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In September 2010, Chatham House published a report by this author entitled The ‘Shale Gas Revolution’: Hype and Reality. The report, after describing the ‘shale gas revolution’ in the United States, then considered two key questions: could the revolution continue there and could it be replicated elsewhere? The answers to both questions were ambivalent. The resulting uncertainty was beginning to inhibit investment in conventional and unconventional gas. Thus the report argued that in five to ten years’ time, given that gas demand would continue to grow, there could be gas shortages because of the long lead times on projects to develop supplies. At the same time, this uncertainty threatened to inhibit investment in renewable energy on the grounds that the prospect of large volumes of cheap gas might appear to provide a cheaper route to a lower carbon economy than high-cost renewables.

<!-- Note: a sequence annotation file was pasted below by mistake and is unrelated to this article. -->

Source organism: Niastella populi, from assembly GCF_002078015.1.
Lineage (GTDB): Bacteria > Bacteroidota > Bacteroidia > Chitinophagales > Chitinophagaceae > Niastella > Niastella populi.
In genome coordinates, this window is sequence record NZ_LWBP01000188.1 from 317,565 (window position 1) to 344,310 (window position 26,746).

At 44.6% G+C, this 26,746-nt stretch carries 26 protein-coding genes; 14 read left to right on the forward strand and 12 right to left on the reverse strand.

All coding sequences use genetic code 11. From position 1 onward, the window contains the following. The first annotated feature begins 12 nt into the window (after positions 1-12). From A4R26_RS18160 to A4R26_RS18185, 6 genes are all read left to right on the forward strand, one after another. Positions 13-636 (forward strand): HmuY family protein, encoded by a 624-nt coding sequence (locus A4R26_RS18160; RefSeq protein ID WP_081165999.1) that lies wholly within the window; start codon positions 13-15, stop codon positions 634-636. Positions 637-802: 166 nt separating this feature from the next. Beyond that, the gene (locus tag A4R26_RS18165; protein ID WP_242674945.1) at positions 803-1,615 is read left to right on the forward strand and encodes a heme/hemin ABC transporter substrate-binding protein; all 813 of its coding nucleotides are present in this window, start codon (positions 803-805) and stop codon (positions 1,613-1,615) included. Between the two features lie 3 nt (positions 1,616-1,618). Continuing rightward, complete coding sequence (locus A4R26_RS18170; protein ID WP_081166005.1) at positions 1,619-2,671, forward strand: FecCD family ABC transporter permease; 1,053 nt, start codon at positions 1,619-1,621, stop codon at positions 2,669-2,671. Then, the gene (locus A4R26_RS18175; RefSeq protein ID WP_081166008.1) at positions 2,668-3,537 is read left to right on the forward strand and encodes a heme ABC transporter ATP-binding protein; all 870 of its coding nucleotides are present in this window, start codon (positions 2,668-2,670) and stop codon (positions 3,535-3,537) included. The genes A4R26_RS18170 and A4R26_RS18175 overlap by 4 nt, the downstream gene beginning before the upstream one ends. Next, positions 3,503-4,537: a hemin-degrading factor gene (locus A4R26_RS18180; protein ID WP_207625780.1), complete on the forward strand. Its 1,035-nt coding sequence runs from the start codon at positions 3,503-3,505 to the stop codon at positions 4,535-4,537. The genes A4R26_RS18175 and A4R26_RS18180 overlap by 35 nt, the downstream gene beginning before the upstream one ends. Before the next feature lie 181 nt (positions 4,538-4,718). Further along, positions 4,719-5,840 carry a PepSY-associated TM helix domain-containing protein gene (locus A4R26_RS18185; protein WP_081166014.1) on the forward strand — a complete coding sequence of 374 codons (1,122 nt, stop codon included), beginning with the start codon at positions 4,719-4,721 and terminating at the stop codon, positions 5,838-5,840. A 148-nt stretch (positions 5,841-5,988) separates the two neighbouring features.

Since the report was published, an extremely sharp division has developed between the proponents and opponents of shale gas. As battle lines were being drawn, many analysts, including this author, found themselves in a ‘no man’s land’ between the warring parties, simply uncertain as to the realistic prospects for shale gas. A number of developments have reinforced the uncertainties emphasized in the original report. This briefing paper briefly summarizes the earlier report and provides an update on what has happened since 2010 and how this may have changed the overall picture.